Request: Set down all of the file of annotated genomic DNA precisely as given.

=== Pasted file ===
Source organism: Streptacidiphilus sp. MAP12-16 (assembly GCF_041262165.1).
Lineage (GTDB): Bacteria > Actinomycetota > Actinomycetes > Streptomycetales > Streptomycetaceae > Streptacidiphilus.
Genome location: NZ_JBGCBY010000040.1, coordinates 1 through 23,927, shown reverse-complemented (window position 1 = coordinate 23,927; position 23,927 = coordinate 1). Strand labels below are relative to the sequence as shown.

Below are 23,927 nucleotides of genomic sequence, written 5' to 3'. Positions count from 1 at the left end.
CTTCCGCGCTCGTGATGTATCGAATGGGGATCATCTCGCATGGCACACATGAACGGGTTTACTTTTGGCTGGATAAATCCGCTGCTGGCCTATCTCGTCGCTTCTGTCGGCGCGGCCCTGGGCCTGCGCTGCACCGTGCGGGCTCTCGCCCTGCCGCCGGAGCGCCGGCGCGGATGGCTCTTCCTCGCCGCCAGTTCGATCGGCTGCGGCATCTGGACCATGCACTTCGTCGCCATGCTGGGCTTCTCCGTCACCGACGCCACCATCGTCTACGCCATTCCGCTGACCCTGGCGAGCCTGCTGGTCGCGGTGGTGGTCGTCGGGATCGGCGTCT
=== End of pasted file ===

Source organism: Streptacidiphilus sp. MAP12-16 (assembly GCF_041262165.1).
Lineage (GTDB): Bacteria > Actinomycetota > Actinomycetes > Streptomycetales > Streptomycetaceae > Streptacidiphilus.
Genome location: NZ_JBGCBY010000040.1, coordinates 1 through 23,927, shown reverse-complemented (window position 1 = coordinate 23,927; position 23,927 = coordinate 1). Strand labels below are relative to the sequence as shown.

Below are 23,927 nucleotides of genomic sequence, written 5' to 3'. Positions count from 1 at the left end.
CTTCCGCGCTCGTGATGTATCGAATGGGGATCATCTCGCATGGCACACATGAACGGGTTTACTTTTGGCTGGATAAATCCGCTGCTGGCCTATCTCGTCGCTTCTGTCGGCGCGGCCCTGGGCCTGCGCTGCACCGTGCGGGCTCTCGCCCTGCCGCCGGAGCGCCGGCGCGGATGGCTCTTCCTCGCCGCCAGTTCGATCGGCTGCGGCATCTGGACCATGCACTTCGTCGCCATGCTGGGCTTCTCCGTCACCGACGCCACCATCGTCTACGCCATTCCGCTGACCCTGGCGAGCCTGCTGGTCGCGGTGGTGGTCGTCGGGATCGGCGTCT